http://www.lebenssalz.ch http://www.paulplaza.nl http://www.ostendsurfing.be http://www.qsneaker.nl http://www.wtcbentille.be http://www.thegooddeal.ch http://www.kantoorencreatief.nl

Scottish Book Trade Conference: Barry Cunningham’s Keynote Speech

February 27th, 2017 by Stephan Pohlmann | Posted in Blog | Comments Off on Scottish Book Trade Conference: Barry Cunningham’s Keynote Speech
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For the book trade, or indeed, any trade conference in February 2017, there are certain topics that simply cannot be avoided – both in the light of recent developments and in the foreshadowing of events still in the making.

When this year’s Scottish Book Trade Conference began on 22nd February in Edinburgh’s Central Hall, shortly after 9.30 AM and what must have been the third coffee for several delegates (this being inferred from personal experience), one could hardly be surprised to hear statements more of a socio-political relevance than what would have been the norm. Literary agent Jenny Brown, in whom Publishing Scotland had found a remarkably passionate chair for the event, opened the conference by emphasising the cross-national power of the written word, and Publishing Scotland’s chief executive Marion Sinclair subsequently took a similar line, speaking of no less than the book trade’s adaption to a possible new world order, while also stressing the catalyst power of hope as an engine of the book trade.

The keynote speech of the day, however, was given by Barry Cunningham, managing director at Chicken House, and widely known in the industry as the editor who signed J.K. Rowling for Bloomsbury. A children’s publisher – an interesting choice in the preceding context, but one that was proven the absolutely right one. Capturing the essence of the conference, he began by stressing the overall success which the children’s sector is currently experiencing, and he explained how to encourage (and financially support) new authors. Cunningham also peppered the keynote with socio-cultural undertones: While stories were being read in many different ways around the world, it was always the villains who “make the most difference – whether it is a situation or Lord Voldemort.”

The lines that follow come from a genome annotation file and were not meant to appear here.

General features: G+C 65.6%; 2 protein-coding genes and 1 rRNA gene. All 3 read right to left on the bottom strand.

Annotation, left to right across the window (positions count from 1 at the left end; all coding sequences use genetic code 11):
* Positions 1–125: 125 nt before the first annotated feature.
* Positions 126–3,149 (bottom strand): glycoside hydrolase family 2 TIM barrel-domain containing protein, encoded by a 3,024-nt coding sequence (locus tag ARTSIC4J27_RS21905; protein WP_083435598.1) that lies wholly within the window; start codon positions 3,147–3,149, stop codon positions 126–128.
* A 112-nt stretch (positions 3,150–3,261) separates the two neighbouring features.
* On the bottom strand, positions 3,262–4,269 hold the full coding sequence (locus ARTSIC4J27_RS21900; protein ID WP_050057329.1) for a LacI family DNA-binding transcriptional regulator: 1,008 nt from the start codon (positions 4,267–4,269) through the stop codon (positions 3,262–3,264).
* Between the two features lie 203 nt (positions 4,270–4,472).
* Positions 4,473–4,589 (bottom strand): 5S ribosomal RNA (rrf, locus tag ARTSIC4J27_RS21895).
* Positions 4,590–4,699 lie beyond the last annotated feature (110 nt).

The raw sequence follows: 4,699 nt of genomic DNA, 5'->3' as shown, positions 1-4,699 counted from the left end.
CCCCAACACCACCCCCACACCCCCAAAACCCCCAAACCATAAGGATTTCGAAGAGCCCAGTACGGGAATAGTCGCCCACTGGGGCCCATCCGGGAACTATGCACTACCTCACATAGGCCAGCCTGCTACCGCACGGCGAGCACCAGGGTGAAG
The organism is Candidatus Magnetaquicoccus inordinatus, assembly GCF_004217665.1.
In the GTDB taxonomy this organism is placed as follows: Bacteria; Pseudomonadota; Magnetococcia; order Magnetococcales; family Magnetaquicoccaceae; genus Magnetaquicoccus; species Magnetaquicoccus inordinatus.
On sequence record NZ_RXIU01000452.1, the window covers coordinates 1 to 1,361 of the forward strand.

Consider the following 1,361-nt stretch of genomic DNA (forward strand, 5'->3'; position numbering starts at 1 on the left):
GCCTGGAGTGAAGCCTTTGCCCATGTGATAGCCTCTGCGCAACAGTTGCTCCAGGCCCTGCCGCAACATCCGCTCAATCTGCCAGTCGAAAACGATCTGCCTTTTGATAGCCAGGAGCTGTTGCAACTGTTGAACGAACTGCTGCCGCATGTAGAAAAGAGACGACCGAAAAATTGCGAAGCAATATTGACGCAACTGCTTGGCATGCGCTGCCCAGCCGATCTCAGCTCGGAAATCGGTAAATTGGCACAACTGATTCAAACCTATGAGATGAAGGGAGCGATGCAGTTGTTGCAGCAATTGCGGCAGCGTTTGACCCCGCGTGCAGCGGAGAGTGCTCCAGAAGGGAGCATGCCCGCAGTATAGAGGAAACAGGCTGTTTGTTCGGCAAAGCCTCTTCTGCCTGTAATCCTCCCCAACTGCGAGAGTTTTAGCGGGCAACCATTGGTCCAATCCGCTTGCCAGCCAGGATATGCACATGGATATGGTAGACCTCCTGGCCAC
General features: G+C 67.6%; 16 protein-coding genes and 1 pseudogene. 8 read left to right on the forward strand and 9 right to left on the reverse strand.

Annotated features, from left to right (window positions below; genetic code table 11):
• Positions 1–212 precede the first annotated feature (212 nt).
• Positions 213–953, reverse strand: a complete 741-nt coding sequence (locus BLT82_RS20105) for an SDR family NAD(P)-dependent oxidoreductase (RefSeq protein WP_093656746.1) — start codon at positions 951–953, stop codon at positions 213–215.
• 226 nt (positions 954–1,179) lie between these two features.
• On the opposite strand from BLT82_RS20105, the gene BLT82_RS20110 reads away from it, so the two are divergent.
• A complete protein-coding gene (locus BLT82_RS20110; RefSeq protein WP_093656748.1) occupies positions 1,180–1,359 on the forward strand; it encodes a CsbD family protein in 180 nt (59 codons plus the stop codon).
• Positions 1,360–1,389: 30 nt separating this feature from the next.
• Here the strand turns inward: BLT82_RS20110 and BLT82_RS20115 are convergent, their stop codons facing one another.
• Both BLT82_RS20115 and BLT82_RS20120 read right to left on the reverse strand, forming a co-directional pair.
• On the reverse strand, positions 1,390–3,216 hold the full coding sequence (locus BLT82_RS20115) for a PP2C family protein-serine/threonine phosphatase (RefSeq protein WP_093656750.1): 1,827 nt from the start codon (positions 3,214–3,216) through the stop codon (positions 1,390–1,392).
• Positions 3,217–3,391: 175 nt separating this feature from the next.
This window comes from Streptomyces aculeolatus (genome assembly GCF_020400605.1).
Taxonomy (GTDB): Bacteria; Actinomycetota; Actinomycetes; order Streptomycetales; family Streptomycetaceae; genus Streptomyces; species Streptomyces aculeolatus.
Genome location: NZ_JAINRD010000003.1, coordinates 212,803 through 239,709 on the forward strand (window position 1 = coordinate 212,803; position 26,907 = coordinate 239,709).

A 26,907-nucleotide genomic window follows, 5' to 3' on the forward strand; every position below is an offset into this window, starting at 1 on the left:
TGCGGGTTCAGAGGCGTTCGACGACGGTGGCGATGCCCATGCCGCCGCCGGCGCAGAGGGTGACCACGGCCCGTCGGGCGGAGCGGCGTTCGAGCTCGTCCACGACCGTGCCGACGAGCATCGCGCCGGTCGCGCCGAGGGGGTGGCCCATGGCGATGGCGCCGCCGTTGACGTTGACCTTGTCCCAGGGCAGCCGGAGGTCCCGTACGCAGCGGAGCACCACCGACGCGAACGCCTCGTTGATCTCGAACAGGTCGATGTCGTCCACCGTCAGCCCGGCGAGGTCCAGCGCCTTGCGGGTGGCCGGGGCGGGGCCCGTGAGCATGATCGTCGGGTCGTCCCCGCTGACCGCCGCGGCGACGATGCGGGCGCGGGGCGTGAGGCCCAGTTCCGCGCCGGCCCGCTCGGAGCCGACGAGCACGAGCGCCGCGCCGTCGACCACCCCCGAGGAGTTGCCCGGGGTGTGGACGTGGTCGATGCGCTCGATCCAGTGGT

The speech did not fail to grasp long-term changes in a genre that was once highly educative, moralising, and always teaching children “about good deeds” – something Cunningham later contrasted with the “more real issues” in children’s books today – where, for example, adults are no longer patronising and infallible moral institutions, but instead appear as they really are: “interesting and flawed.”

Addressing successful formulas of the present and challenges of the future, Cunningham pointed to the growing significance of reader connection: the existential importance of browsability and discoverability as well as the rise of fan fiction. For the stories themselves he gave a slightly more concrete advice: the “enormously important way to secure an audience is the sense of humour.” (The speaker himself had absolutely won his audience at the moment he cited J.K. Rowling who, when asked why Cunningham had taken on a book that many others before him had turned down, allegedly described him as “the only publisher who was a giant costumed character himself.”)

Overall, Cunningham did not disappoint in the least, delivering a speech that was informative and trade-specific as well as inclusive of wider socio-cultural trends – perhaps no less important, it was entertaining and humorous enough to set the tone for what was to be a diverse and interesting conference up until the end. And if one was to reconstruct the chord in which the keynote was given, they may be reminded of how Cunningham quoted a young girl that, when asked in school about the reason for reading a book, replied: “We read so our own story does not have to end where it began.”

– Stephan Pohlmann

By Its Cover: Suzanne Dean on good cover design

February 27th, 2017 by caroline_obrien | Posted in Blog | Comments Off on By Its Cover: Suzanne Dean on good cover design